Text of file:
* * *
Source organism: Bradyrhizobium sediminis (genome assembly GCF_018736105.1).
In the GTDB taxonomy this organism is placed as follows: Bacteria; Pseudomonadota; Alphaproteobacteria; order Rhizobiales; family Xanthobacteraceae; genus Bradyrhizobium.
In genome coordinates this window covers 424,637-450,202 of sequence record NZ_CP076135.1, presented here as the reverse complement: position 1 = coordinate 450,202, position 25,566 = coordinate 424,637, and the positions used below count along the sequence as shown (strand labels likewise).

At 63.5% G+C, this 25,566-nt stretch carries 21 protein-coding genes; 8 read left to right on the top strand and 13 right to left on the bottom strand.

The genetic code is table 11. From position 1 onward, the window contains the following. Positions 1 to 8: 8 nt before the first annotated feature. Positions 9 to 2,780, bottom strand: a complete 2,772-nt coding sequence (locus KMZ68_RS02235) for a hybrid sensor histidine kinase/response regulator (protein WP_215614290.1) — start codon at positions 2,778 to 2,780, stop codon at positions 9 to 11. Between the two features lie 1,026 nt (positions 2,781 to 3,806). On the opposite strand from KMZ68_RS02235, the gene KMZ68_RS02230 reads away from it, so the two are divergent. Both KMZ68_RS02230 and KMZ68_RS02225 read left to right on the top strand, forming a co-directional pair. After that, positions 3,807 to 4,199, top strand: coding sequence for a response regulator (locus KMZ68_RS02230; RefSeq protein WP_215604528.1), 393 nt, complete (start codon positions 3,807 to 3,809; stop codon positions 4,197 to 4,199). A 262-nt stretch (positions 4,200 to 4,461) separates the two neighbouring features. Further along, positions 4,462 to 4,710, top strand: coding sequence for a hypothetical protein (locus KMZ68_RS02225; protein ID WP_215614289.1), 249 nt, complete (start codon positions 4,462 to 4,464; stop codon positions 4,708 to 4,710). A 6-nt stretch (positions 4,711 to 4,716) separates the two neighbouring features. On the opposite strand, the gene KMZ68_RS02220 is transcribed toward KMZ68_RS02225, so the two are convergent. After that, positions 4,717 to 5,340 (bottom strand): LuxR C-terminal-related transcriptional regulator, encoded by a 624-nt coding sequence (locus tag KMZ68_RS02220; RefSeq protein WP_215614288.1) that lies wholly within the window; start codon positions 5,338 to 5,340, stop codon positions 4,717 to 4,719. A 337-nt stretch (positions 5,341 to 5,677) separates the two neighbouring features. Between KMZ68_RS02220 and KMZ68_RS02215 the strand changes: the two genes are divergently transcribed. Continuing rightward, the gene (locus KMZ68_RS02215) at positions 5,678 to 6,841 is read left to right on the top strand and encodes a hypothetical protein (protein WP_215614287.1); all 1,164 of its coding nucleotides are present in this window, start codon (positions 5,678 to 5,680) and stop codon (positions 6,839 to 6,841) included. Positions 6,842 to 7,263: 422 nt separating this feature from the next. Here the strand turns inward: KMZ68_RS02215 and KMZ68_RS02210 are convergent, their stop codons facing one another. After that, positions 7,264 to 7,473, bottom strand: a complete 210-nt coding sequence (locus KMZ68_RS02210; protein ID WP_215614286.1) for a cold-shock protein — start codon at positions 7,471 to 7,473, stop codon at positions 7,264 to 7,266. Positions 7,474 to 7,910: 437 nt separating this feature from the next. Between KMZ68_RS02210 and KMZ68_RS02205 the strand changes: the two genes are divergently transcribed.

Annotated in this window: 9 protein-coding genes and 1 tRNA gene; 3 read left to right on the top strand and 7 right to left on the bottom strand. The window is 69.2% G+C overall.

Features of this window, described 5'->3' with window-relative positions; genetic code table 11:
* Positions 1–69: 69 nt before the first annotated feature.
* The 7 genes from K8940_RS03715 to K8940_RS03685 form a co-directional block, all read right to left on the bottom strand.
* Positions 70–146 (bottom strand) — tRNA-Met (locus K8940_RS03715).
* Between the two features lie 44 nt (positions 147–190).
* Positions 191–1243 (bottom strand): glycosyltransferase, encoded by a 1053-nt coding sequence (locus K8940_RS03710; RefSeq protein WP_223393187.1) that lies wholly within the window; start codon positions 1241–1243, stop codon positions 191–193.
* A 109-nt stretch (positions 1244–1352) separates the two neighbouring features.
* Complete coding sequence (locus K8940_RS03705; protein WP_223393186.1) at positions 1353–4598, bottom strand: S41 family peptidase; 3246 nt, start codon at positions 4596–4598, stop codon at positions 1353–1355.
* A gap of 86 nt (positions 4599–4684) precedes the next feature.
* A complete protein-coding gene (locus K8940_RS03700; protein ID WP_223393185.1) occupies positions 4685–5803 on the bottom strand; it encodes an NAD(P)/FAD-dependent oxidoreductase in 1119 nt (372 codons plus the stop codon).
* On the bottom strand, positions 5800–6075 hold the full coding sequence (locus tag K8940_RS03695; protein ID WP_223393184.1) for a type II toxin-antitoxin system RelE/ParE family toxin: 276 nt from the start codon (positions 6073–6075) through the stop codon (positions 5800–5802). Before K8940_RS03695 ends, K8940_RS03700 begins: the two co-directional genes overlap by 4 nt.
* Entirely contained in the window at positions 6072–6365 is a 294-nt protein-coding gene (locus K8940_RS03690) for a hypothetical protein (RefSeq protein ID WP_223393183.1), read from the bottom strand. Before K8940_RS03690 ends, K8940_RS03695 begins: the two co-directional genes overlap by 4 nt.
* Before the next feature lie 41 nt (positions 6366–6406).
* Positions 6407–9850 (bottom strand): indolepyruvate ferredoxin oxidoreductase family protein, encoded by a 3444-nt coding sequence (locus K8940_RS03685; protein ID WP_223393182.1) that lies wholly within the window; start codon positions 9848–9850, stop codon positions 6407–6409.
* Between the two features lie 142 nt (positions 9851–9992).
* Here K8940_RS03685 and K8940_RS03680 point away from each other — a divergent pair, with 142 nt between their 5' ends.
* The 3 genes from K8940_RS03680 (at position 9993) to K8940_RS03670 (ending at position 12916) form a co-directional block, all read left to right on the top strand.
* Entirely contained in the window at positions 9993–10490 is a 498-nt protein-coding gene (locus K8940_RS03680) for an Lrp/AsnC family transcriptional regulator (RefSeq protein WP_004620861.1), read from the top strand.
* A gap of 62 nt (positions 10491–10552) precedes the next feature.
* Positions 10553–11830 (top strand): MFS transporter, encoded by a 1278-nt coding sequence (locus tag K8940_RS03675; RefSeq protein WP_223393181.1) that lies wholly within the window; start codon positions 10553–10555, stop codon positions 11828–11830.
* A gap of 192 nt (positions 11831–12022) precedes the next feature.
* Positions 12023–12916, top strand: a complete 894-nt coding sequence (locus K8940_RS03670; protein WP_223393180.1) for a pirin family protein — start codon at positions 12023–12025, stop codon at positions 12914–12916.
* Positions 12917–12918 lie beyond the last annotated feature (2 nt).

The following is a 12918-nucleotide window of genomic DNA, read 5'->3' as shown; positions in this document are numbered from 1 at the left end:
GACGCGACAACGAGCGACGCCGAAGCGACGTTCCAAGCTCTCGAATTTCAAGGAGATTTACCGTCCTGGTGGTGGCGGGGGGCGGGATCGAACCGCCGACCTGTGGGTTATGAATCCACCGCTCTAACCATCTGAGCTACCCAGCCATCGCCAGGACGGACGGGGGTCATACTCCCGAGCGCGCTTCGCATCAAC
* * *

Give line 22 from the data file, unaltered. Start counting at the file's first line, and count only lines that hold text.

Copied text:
* Here K8940_RS03685 and K8940_RS03680 point away from each other — a divergent pair, with 142 nt between their 5' ends.